AS the impetus of Saudization and similar policies continued to slash the number of overseas Filipino workers (OFWs) in the Middle East, a new market, nearer to the Philippines, is emerging: Taiwan.
Due to its aging population and declining birth rate, Taiwan has a shortage of 120,000 jobs and has prepared plans to attract international students and migrant workers, according to ESG Consultancy Services Inc. founder Emmanuel S. Geslani.
“Filipino migrant workers who have stayed in Taiwan for six years have a path to permanent residency while students can work part time,” Geslani, a recruitment consultant, said.
He cited as basis the announcement by Chen Mei-Ling, Taiwan’s National Development Council (NDC) Minister, who will propose the job opening to the Legislative Yuan, the country’s parliament.
According to a draft economic immigration bill, the measure is aimed at retaining overseas students who receive high-school or vocational-school degrees in Taiwan. Also included are migrant workers with six years of work experience in Taiwan.
International students enrolled in specific education programs, such as the Overseas Youth Vocational Training School or Industry-University Cooperation Courses designed for youth from Southeast Asian and South Asian countries, are also eligible.
If the bill passes the legislature, Hong Kong and Macau residents who meet the criteria can also apply to work in Taiwan as a midlevel skilled workers.
As of August last year, Taiwan’s industrial and service sectors had a manpower shortfall of 218,000 employees. According to a statement from the NDC, 55 percent of the total shortfall, or 120,000 people, are characterized as medium-skilled jobs.
Midlevel skilled workers range from professional and technical
assistants to machine operators, drivers and skilled assembly-line workers.
Under the proposal, foreign midlevel skilled workers must be paid a minimum monthly salary of NT$41,000 (P74,000 ) in the industrial sector and NT$32,000 (P57,000) in the social-welfare sector so that it does not affect employment opportunities for local Taiwanese workers, the NDC statement said.
Chen said in a news briefing last month the relatively higher wage thresholds for migrant skilled workers would prevent foreign workers from taking jobs from Taiwanese workers, but are still low enough to draw interest from local employers because of the many positions that remain unfilled.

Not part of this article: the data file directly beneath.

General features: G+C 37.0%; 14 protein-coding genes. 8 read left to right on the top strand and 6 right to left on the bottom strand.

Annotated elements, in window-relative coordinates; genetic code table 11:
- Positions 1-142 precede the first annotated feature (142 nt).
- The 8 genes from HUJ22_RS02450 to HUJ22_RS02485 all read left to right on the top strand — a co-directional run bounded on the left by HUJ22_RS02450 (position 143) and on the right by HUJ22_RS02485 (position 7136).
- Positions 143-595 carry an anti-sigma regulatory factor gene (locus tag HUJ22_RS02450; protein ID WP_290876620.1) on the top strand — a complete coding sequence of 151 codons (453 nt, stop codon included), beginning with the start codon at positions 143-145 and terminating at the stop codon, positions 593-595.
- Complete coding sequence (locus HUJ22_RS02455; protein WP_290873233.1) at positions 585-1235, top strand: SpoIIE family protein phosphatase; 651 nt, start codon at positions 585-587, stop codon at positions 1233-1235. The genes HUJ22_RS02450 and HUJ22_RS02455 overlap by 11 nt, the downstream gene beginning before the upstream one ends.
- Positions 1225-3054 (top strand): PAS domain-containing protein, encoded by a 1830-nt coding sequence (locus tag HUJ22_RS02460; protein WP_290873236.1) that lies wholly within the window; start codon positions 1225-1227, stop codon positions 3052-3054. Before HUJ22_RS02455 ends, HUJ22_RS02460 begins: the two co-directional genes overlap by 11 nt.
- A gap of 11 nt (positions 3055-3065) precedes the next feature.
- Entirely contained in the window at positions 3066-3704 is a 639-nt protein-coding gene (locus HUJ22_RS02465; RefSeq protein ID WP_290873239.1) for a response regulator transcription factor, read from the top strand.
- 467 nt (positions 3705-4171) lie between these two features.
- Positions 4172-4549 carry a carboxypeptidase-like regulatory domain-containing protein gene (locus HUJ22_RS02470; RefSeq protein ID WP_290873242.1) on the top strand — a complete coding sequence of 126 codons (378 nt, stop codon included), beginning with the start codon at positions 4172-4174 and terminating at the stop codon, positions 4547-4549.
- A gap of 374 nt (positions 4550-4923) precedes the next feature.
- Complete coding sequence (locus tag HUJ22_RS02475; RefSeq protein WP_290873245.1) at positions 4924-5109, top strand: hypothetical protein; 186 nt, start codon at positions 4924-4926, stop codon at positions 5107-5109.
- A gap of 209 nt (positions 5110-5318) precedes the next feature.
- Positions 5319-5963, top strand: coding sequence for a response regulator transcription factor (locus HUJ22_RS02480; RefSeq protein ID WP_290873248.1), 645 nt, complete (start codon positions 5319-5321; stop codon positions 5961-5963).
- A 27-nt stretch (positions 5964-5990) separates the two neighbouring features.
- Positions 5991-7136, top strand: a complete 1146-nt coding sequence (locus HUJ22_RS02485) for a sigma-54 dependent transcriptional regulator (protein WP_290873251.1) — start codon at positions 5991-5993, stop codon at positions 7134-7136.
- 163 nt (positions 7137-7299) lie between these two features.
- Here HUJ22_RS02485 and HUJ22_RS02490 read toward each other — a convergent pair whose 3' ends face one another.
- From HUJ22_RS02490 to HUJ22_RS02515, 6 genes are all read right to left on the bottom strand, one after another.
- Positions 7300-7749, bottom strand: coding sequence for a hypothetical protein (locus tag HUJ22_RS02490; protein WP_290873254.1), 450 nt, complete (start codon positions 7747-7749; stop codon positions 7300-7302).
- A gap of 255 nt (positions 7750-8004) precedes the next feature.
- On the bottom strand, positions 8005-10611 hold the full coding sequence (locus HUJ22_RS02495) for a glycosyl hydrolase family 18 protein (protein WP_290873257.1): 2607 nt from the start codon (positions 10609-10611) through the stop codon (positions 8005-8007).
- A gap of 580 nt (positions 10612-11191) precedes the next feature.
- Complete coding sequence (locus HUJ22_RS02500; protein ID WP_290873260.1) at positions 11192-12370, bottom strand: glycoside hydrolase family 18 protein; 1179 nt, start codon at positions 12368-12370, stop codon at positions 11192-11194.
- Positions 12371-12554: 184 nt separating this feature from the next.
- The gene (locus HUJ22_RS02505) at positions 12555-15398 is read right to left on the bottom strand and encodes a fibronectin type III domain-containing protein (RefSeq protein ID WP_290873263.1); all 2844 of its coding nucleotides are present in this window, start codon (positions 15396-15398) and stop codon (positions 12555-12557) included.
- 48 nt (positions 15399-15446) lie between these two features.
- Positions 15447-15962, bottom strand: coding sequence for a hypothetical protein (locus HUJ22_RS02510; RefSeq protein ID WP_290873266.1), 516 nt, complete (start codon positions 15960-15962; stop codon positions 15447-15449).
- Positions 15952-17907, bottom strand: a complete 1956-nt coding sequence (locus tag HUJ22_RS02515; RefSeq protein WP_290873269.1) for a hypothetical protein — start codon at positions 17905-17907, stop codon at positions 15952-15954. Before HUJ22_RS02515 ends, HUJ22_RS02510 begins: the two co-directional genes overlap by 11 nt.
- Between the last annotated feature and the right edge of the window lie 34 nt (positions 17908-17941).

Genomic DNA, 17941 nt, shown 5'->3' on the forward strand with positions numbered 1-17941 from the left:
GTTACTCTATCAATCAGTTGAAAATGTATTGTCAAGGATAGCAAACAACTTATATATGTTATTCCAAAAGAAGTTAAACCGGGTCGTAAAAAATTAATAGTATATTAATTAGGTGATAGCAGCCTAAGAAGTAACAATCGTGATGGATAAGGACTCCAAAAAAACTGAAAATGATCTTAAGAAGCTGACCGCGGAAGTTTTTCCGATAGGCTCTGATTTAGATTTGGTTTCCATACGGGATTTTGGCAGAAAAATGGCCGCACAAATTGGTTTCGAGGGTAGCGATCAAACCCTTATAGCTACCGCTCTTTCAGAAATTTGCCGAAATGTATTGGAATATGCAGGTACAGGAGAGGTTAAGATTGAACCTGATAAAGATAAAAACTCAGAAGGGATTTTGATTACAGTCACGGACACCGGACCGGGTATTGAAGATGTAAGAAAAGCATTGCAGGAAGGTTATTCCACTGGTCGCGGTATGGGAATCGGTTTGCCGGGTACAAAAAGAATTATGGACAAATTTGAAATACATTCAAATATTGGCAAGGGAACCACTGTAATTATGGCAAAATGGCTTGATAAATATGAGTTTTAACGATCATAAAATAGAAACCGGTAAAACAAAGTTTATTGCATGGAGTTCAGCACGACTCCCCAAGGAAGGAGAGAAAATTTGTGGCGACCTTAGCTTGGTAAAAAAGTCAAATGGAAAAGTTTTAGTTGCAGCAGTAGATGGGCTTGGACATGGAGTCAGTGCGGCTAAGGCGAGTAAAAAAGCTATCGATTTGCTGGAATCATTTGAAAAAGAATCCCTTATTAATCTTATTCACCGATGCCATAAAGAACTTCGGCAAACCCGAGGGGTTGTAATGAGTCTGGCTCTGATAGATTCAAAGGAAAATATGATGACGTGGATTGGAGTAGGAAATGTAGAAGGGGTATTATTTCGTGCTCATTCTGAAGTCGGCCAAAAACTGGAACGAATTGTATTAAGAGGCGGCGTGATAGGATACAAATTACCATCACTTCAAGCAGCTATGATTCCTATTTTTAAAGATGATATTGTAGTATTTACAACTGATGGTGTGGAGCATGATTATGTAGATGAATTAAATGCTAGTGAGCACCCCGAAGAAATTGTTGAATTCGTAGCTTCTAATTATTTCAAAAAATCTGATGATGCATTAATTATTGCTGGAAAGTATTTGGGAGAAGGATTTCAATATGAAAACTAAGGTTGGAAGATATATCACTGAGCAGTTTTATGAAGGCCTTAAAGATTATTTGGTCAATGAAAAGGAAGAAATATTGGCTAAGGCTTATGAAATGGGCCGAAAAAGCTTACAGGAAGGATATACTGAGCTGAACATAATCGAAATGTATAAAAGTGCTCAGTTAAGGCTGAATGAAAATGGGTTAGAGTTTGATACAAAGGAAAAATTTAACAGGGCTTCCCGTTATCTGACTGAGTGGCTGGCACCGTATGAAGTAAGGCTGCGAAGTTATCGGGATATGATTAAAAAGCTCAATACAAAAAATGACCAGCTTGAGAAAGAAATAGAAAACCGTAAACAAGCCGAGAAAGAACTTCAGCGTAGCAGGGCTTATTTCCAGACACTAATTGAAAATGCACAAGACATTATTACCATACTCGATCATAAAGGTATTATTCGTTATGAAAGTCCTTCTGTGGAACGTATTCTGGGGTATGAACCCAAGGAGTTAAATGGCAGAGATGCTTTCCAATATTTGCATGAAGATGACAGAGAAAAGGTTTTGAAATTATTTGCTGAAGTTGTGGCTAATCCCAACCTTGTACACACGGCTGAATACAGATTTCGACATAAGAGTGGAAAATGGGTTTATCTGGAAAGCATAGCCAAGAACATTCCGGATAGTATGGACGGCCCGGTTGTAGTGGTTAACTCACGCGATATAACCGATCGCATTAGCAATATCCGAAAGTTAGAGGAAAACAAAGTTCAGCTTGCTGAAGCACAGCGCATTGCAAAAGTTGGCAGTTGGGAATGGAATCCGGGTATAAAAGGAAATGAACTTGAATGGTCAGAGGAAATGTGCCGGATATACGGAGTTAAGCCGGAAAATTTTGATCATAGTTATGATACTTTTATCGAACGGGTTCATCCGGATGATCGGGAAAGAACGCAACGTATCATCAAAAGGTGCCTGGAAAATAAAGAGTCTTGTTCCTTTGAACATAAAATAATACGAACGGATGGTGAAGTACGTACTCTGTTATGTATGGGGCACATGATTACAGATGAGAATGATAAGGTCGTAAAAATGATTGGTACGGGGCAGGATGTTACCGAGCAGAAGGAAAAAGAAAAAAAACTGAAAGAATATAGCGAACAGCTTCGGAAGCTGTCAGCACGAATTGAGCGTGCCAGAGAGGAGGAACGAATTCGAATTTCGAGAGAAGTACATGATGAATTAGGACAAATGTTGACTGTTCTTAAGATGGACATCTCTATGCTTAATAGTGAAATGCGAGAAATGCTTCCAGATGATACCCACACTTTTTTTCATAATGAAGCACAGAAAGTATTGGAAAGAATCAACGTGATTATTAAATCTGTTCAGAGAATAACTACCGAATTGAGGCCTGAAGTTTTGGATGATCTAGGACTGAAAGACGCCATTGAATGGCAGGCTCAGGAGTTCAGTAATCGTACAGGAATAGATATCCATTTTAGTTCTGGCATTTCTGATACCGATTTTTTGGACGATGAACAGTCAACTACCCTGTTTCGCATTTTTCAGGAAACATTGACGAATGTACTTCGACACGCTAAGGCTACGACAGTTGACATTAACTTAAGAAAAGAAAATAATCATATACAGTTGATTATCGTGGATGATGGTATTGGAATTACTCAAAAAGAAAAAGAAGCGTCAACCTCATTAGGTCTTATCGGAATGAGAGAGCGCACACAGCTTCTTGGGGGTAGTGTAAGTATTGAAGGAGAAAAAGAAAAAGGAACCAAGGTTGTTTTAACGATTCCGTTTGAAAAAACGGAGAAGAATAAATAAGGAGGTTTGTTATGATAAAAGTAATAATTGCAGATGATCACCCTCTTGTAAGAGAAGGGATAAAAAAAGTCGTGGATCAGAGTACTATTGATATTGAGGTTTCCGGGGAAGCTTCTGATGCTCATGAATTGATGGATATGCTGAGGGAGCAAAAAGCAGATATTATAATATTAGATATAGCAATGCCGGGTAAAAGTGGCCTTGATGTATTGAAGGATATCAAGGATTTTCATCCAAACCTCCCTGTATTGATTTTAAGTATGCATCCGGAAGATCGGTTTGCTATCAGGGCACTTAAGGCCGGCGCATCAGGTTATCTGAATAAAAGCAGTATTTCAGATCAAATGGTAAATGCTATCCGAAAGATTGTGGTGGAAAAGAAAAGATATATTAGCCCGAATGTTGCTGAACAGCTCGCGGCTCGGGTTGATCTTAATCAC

At present there are 140,000 migrant workers who are factory employees earning NT$24,000 (P42,000) per month plus overtime. The take-home pay for a caregiver amounts to NT$19,000 (P34,000).
The bill to be filed by Chen also includes regulations for migrant skilled workers to apply for permanent residency, naturalization and dependent visas for their family.
Bringing in midlevel skilled workers is not only essential to meeting the needs of industry to upgrade but also to offset the aging of Taiwan’s population, Chen said.
The number of births in the first quarter of the year was down several thousand from the same period of last year, she added, and Taiwan’s population growth rate will begin to turn negative in 2025 if the trend continues.
The government is also planning to try to attract foreign medium-skilled workers to the Republic of China, especially those who have been employed by overseas Taiwanese enterprises, but it will first assess the possible socioeconomic effects, she said.
Latest data from the Philippine Overseas Employment Administration (Poea) reveal the total number of Filipinos in Taiwan in 2009 was at 94,283. For the whole of East and South Asia, the government’s stock estimates of Filipinos working in neighboring countries hit a total of 1,074,496 nine years ago.
In 2009, Kuwait, which was classified as belonging to the West Asia region, was host to a total of 155,744 OFWs. The whole of West Asia posted 2,415,896 total OFWs in the 13 countries in the region that included Saudi Arabia.
The POEA said there was a 4.42-percent increase in the deployment of Filipino workers to Taiwan from 62,958 in 2015 to 65,364 in 2016. Kuwait’s pull was stronger, registering a 27.43-percent increase in deployment to 109,615 in 2016 from just 86,019 in 2015.
For the whole of Asia, there was a 22.35-percent increase in the deployment from 399,361 in 2015 to 488,615 in 2016. For the whole of Middle East, there was a 15.82-percent increase in the deployment from 913,958 in 2015 to 1,058,514 in 2016.
Image credits: Charaspong Ubolsing | Dreamstime.com